Write a letter to her describing the place where you live your house, your neighborhood, or even your hometown. Try to explain what makes where you live different from other places.
Learn to recognize examples of sensory writing in published texts Create their own sensory writing by using published texts as a model Practice revision in student texts not their own and then apply that process to their own writing Session 1 Show students Dogzilla by Dav Pilkey or another book you have selected.
Tell students that you are going to read them a book you love that contains high-quality writing. As you read, pause after each set of pages to hear student responses before showing the illustrations. Read through the entire book.
Allow students to briefly give their initial reactions to the story before going on. Tell students that you are now going to reread the book and that they are going to investigate the book with you for examples of words and phrases that help us as readers to visualize and create sensory images.
If necessary, define and review with students what sensory images are. As you read through each set of pages, stop and ask students if there were any examples of words or phrases that helped them to see, smell, taste, hear, or feel the action.
Write student contributions on large chart paper for an anchor chart or model writing on an overhead copy of the Write Like Handout. After you have reread the book or at least several pages and have collected several examples of sensory writing, tell students that they are going to have the opportunity to investigate more books for examples of sensory writing.
Pass out a picture book to each student or pair of students along with the Write Like Handout see Mentor Texts for Sensory Images for text ideas. As students are working, circulate to make sure they are able to identify appropriate examples of sensory writing.
Check that students are able to identify examples of sensory writing beyond just sight and that they are quoting these examples accurately on their papers.
For students who are struggling, ask them to find examples by one sense at a time.
You might suggest that students read the entire book looking for examples of sensory writing that involve sight, and then if they are successful with that, you can lead them in rereading for another sense.
Allow students to share books that they read and samples of sensory writing they found.
Add samples to the anchor chart created for Dogzilla. At this point, you can continue to allow students to explore books, filling out a new Write Like Handout for each new book, regardless of whether or not they are looking at a new author.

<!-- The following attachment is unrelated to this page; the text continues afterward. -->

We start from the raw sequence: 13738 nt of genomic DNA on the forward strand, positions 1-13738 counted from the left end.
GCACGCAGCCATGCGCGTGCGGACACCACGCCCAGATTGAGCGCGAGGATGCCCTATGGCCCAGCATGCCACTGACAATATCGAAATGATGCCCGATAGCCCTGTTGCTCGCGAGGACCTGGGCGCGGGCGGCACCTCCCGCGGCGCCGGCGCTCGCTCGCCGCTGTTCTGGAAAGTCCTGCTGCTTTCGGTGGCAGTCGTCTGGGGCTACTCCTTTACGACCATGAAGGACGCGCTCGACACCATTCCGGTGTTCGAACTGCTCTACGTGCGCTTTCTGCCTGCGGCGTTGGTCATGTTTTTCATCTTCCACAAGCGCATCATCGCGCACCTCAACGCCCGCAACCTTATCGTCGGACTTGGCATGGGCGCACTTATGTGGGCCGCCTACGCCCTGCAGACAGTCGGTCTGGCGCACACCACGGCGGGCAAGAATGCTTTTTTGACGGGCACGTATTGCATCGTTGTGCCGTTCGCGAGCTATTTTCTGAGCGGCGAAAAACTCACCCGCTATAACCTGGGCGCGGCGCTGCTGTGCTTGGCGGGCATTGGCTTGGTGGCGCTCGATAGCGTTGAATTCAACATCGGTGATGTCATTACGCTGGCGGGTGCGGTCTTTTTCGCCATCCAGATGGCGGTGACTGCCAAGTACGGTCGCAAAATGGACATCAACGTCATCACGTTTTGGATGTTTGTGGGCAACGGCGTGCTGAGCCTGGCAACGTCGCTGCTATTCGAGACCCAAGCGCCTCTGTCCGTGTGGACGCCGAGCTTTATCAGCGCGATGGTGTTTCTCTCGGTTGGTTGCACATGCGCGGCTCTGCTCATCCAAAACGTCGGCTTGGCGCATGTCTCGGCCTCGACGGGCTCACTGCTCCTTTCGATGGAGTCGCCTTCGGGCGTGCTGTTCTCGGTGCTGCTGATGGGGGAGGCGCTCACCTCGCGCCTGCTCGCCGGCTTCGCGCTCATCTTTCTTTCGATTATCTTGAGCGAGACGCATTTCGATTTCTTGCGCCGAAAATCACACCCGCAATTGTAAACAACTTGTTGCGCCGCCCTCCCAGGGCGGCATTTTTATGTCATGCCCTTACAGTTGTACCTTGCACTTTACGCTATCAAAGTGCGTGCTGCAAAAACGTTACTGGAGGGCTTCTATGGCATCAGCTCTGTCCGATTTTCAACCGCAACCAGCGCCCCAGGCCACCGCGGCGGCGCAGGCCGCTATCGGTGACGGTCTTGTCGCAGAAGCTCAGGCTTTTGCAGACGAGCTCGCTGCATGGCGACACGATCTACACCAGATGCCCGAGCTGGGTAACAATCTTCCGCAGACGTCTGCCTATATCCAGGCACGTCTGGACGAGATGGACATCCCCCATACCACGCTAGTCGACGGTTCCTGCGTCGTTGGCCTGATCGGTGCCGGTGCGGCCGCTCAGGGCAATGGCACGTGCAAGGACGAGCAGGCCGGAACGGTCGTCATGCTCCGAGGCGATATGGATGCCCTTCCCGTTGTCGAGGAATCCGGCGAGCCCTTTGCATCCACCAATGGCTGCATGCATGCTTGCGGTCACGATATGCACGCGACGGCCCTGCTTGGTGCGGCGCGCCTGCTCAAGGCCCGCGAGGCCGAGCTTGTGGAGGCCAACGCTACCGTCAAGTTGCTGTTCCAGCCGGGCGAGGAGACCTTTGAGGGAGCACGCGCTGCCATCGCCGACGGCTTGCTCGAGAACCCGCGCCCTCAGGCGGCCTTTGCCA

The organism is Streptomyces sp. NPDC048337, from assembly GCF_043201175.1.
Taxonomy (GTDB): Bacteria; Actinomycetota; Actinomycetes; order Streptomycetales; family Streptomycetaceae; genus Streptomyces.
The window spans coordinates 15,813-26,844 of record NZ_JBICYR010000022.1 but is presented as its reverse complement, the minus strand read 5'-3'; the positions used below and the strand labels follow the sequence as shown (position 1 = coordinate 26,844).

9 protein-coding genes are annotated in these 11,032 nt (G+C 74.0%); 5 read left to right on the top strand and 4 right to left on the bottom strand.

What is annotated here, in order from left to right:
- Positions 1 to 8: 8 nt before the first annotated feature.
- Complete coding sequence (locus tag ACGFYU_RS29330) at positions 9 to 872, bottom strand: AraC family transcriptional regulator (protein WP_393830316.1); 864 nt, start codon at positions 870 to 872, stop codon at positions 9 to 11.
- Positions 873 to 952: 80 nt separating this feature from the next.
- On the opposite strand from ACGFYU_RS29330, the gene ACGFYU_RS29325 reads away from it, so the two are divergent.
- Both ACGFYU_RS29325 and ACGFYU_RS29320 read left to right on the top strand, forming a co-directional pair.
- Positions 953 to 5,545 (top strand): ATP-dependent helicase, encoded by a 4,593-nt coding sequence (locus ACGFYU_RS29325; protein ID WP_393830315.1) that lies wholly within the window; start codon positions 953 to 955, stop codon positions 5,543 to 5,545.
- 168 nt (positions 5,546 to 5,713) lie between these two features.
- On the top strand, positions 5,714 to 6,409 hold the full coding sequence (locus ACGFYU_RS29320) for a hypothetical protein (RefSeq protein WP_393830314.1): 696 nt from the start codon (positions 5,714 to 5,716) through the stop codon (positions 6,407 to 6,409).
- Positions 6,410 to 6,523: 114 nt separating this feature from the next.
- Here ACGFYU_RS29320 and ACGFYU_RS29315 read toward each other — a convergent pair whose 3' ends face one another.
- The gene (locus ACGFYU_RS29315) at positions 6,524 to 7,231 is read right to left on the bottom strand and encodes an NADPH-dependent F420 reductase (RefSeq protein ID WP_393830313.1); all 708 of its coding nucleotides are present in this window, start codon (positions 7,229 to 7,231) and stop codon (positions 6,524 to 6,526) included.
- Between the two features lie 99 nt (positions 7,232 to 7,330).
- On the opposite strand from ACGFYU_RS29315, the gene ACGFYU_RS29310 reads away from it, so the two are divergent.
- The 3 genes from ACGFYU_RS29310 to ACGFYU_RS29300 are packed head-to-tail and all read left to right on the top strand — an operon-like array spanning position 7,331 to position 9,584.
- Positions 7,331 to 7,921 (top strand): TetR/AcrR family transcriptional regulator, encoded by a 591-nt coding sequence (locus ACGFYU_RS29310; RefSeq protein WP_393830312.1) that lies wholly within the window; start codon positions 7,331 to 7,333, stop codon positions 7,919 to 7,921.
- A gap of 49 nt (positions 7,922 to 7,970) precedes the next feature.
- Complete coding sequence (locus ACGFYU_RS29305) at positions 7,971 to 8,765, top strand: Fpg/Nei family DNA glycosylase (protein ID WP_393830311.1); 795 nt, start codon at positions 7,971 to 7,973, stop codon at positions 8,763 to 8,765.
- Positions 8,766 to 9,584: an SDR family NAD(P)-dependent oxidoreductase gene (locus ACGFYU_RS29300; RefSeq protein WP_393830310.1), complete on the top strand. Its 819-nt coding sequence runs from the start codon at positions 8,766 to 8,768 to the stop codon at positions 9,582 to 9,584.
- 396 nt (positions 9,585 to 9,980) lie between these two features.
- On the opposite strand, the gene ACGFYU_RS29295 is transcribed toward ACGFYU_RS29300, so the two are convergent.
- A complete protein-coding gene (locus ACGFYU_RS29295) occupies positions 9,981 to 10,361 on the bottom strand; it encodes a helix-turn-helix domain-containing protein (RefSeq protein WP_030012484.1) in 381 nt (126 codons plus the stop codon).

Tell students that they are going to add sensory writing to these student drafts. Allow students to work in pairs or by themselves.
Allow students to share examples of how and where they added the sensory writing. Tell students that now they will be looking at their own drafts to revise for sensory writing. Make sure students again have access to pictures books and their Write Like Handout from the day before to use as resources.
Hand out and go over the Revising for Sensory Images Rubric.Writing Supports and Accommodations for Students with Autism. This Session is being Recorded UDL Example: Graphic Organizers.
Considerations: –Sensory Issues the ability to form pretty letters. The writing process involves skills in language, organization, motor control and planning, and.
The following writing sample uses sensory detail to create concrete images. Because the most effective way to incorporate sensory detail is to use all five senses in harmony, this sample provides an effective example of.
Oct 01, · Attention to detail is a highly coveted skill in many occupations. If you overlook details and make mistakes, you won’t last long as a reporter, an auditor, a wedding planner or a tombstone engraver, for instance.
• Workshop: Writing a Description In a descriptive paragraph, the writer uses sensory details such as sights, sounds, smells, tastes, feelings, and textures to create vivid images in the reader’s mind. An experienced writer relies on sense memories of a specific experience to call to mind.
Last week, Shannon K. O’Donnell did a blog post on using the Lynn Quitman Troyka’s RENNS Model of Sensory Details to add specificity to your fiction writing.
RENNS stands for Reasons, Examples, Names, Numbers, Senses, and the system is often taught in schools for helping to enhance student work in essays and papers.
Friendly Letter Writing a Thank You Note English/Language Arts Content Standards: District Writing Sample Scoring Rationale Second Prompt, Second Grade Friendly Letter Writing a Thank You Note e. Needs more sensory images and descriptive details.
|This Writing lesson is on Building Suspense with Sensory Details||Does it ever happen to you?|